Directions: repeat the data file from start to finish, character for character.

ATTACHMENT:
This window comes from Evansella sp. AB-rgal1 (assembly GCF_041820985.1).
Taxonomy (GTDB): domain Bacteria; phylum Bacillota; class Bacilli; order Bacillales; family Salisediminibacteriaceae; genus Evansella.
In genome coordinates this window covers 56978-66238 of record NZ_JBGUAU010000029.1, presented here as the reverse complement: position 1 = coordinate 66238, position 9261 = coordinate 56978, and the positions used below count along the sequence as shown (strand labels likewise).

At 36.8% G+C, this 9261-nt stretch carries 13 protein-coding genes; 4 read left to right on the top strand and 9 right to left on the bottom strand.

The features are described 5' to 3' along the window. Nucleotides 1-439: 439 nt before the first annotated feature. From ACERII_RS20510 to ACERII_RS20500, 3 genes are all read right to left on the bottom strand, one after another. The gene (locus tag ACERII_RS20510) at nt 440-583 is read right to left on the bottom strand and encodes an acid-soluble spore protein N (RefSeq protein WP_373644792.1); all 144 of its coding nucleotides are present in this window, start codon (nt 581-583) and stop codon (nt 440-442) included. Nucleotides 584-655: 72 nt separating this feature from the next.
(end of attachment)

This window comes from Evansella sp. AB-rgal1 (assembly GCF_041820985.1).
Taxonomy (GTDB): domain Bacteria; phylum Bacillota; class Bacilli; order Bacillales; family Salisediminibacteriaceae; genus Evansella.
In genome coordinates this window covers 56978-66238 of record NZ_JBGUAU010000029.1, presented here as the reverse complement: position 1 = coordinate 66238, position 9261 = coordinate 56978, and the positions used below count along the sequence as shown (strand labels likewise).

At 36.8% G+C, this 9261-nt stretch carries 13 protein-coding genes; 4 read left to right on the top strand and 9 right to left on the bottom strand.

The features are described 5' to 3' along the window. Nucleotides 1-439: 439 nt before the first annotated feature. From ACERII_RS20510 to ACERII_RS20500, 3 genes are all read right to left on the bottom strand, one after another. The gene (locus tag ACERII_RS20510) at nt 440-583 is read right to left on the bottom strand and encodes an acid-soluble spore protein N (RefSeq protein WP_373644792.1); all 144 of its coding nucleotides are present in this window, start codon (nt 581-583) and stop codon (nt 440-442) included. Nucleotides 584-655: 72 nt separating this feature from the next.